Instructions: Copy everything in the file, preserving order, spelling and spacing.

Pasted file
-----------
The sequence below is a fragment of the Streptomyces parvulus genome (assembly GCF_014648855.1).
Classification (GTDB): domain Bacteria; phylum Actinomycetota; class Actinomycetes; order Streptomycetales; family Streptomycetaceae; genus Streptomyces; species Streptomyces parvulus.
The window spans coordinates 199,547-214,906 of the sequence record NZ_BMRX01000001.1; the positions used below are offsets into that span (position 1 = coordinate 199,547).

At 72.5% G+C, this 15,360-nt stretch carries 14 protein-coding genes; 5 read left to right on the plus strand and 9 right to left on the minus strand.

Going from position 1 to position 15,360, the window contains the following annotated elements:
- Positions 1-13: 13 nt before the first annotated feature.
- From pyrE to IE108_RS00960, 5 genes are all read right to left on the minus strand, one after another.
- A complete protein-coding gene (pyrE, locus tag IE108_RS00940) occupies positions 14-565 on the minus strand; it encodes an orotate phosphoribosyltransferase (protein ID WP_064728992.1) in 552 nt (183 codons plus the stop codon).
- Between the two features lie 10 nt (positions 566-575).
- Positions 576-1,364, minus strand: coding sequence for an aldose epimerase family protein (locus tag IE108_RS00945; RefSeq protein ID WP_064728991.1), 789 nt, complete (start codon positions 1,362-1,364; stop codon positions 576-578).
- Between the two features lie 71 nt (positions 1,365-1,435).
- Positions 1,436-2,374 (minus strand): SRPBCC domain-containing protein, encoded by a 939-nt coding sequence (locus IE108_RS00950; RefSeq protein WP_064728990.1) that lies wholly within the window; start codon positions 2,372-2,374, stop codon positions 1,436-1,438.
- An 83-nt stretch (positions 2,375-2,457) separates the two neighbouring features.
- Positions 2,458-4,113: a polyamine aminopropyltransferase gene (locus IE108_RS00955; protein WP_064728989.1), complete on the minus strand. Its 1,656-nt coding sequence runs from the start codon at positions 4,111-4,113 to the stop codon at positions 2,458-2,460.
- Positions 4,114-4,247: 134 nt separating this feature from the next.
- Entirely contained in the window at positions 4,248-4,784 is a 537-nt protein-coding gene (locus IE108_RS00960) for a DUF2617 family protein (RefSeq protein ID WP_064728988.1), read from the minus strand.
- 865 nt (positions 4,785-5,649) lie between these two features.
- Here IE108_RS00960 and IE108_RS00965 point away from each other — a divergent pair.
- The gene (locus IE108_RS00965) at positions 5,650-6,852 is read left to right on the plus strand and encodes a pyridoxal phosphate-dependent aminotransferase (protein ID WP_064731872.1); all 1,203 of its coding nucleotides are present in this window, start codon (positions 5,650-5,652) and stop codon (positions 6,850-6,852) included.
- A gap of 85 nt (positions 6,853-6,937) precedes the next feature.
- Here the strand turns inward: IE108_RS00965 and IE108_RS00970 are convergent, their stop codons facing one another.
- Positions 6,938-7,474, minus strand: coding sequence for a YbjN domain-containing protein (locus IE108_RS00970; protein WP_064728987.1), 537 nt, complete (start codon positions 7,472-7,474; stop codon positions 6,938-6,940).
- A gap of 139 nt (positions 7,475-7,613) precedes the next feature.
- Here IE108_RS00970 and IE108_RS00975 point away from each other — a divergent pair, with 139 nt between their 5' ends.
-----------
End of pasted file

The sequence below is a fragment of the Streptomyces parvulus genome (assembly GCF_014648855.1).
Classification (GTDB): domain Bacteria; phylum Actinomycetota; class Actinomycetes; order Streptomycetales; family Streptomycetaceae; genus Streptomyces; species Streptomyces parvulus.
The window spans coordinates 199,547-214,906 of the sequence record NZ_BMRX01000001.1; the positions used below are offsets into that span (position 1 = coordinate 199,547).

At 72.5% G+C, this 15,360-nt stretch carries 14 protein-coding genes; 5 read left to right on the plus strand and 9 right to left on the minus strand.

Going from position 1 to position 15,360, the window contains the following annotated elements:
- Positions 1-13: 13 nt before the first annotated feature.
- From pyrE to IE108_RS00960, 5 genes are all read right to left on the minus strand, one after another.
- A complete protein-coding gene (pyrE, locus tag IE108_RS00940) occupies positions 14-565 on the minus strand; it encodes an orotate phosphoribosyltransferase (protein ID WP_064728992.1) in 552 nt (183 codons plus the stop codon).
- Between the two features lie 10 nt (positions 566-575).
- Positions 576-1,364, minus strand: coding sequence for an aldose epimerase family protein (locus tag IE108_RS00945; RefSeq protein ID WP_064728991.1), 789 nt, complete (start codon positions 1,362-1,364; stop codon positions 576-578).
- Between the two features lie 71 nt (positions 1,365-1,435).
- Positions 1,436-2,374 (minus strand): SRPBCC domain-containing protein, encoded by a 939-nt coding sequence (locus IE108_RS00950; RefSeq protein WP_064728990.1) that lies wholly within the window; start codon positions 2,372-2,374, stop codon positions 1,436-1,438.
- An 83-nt stretch (positions 2,375-2,457) separates the two neighbouring features.
- Positions 2,458-4,113: a polyamine aminopropyltransferase gene (locus IE108_RS00955; protein WP_064728989.1), complete on the minus strand. Its 1,656-nt coding sequence runs from the start codon at positions 4,111-4,113 to the stop codon at positions 2,458-2,460.
- Positions 4,114-4,247: 134 nt separating this feature from the next.
- Entirely contained in the window at positions 4,248-4,784 is a 537-nt protein-coding gene (locus IE108_RS00960) for a DUF2617 family protein (RefSeq protein ID WP_064728988.1), read from the minus strand.
- 865 nt (positions 4,785-5,649) lie between these two features.
- Here IE108_RS00960 and IE108_RS00965 point away from each other — a divergent pair.
- The gene (locus IE108_RS00965) at positions 5,650-6,852 is read left to right on the plus strand and encodes a pyridoxal phosphate-dependent aminotransferase (protein ID WP_064731872.1); all 1,203 of its coding nucleotides are present in this window, start codon (positions 5,650-5,652) and stop codon (positions 6,850-6,852) included.
- A gap of 85 nt (positions 6,853-6,937) precedes the next feature.
- Here the strand turns inward: IE108_RS00965 and IE108_RS00970 are convergent, their stop codons facing one another.
- Positions 6,938-7,474, minus strand: coding sequence for a YbjN domain-containing protein (locus IE108_RS00970; protein WP_064728987.1), 537 nt, complete (start codon positions 7,472-7,474; stop codon positions 6,938-6,940).
- A gap of 139 nt (positions 7,475-7,613) precedes the next feature.
- Here IE108_RS00970 and IE108_RS00975 point away from each other — a divergent pair, with 139 nt between their 5' ends.